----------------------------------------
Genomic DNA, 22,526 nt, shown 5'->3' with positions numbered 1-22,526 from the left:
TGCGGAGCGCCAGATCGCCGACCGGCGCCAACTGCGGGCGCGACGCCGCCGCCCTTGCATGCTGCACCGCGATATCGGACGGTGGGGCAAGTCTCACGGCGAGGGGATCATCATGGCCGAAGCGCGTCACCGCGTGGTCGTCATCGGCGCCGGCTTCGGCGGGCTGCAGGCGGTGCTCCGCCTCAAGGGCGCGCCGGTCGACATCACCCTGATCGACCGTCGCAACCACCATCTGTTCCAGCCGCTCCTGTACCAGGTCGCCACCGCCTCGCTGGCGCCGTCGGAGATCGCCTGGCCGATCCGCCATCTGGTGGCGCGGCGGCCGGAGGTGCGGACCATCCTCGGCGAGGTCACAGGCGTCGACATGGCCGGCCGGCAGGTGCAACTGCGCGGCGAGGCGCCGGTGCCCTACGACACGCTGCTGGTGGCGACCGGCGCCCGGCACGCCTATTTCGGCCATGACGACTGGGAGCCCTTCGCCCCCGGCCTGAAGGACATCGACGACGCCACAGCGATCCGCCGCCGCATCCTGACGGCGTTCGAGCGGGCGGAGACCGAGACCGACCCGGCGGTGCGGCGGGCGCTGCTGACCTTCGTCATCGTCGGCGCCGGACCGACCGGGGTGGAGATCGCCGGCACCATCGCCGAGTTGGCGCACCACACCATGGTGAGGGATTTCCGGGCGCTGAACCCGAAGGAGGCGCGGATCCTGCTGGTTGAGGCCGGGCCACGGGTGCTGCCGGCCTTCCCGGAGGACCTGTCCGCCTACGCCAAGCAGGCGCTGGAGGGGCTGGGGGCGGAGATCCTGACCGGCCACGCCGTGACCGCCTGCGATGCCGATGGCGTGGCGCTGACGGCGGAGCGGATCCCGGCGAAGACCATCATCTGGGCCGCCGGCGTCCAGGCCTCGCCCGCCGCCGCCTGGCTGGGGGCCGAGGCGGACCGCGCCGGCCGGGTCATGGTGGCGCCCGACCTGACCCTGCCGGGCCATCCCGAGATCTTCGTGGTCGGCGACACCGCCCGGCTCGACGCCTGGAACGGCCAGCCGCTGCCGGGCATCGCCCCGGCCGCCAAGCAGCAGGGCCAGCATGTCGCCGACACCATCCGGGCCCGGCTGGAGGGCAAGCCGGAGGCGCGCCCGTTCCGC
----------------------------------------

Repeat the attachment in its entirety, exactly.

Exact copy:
Genomic DNA, 22,526 nt, shown 5'->3' with positions numbered 1-22,526 from the left:
TGCGGAGCGCCAGATCGCCGACCGGCGCCAACTGCGGGCGCGACGCCGCCGCCCTTGCATGCTGCACCGCGATATCGGACGGTGGGGCAAGTCTCACGGCGAGGGGATCATCATGGCCGAAGCGCGTCACCGCGTGGTCGTCATCGGCGCCGGCTTCGGCGGGCTGCAGGCGGTGCTCCGCCTCAAGGGCGCGCCGGTCGACATCACCCTGATCGACCGTCGCAACCACCATCTGTTCCAGCCGCTCCTGTACCAGGTCGCCACCGCCTCGCTGGCGCCGTCGGAGATCGCCTGGCCGATCCGCCATCTGGTGGCGCGGCGGCCGGAGGTGCGGACCATCCTCGGCGAGGTCACAGGCGTCGACATGGCCGGCCGGCAGGTGCAACTGCGCGGCGAGGCGCCGGTGCCCTACGACACGCTGCTGGTGGCGACCGGCGCCCGGCACGCCTATTTCGGCCATGACGACTGGGAGCCCTTCGCCCCCGGCCTGAAGGACATCGACGACGCCACAGCGATCCGCCGCCGCATCCTGACGGCGTTCGAGCGGGCGGAGACCGAGACCGACCCGGCGGTGCGGCGGGCGCTGCTGACCTTCGTCATCGTCGGCGCCGGACCGACCGGGGTGGAGATCGCCGGCACCATCGCCGAGTTGGCGCACCACACCATGGTGAGGGATTTCCGGGCGCTGAACCCGAAGGAGGCGCGGATCCTGCTGGTTGAGGCCGGGCCACGGGTGCTGCCGGCCTTCCCGGAGGACCTGTCCGCCTACGCCAAGCAGGCGCTGGAGGGGCTGGGGGCGGAGATCCTGACCGGCCACGCCGTGACCGCCTGCGATGCCGATGGCGTGGCGCTGACGGCGGAGCGGATCCCGGCGAAGACCATCATCTGGGCCGCCGGCGTCCAGGCCTCGCCCGCCGCCGCCTGGCTGGGGGCCGAGGCGGACCGCGCCGGCCGGGTCATGGTGGCGCCCGACCTGACCCTGCCGGGCCATCCCGAGATCTTCGTGGTCGGCGACACCGCCCGGCTCGACGCCTGGAACGGCCAGCCGCTGCCGGGCATCGCCCCGGCCGCCAAGCAGCAGGGCCAGCATGTCGCCGACACCATCCGGGCCCGGCTGGAGGGCAAGCCGGAGGCGCGCCCGTTCCGC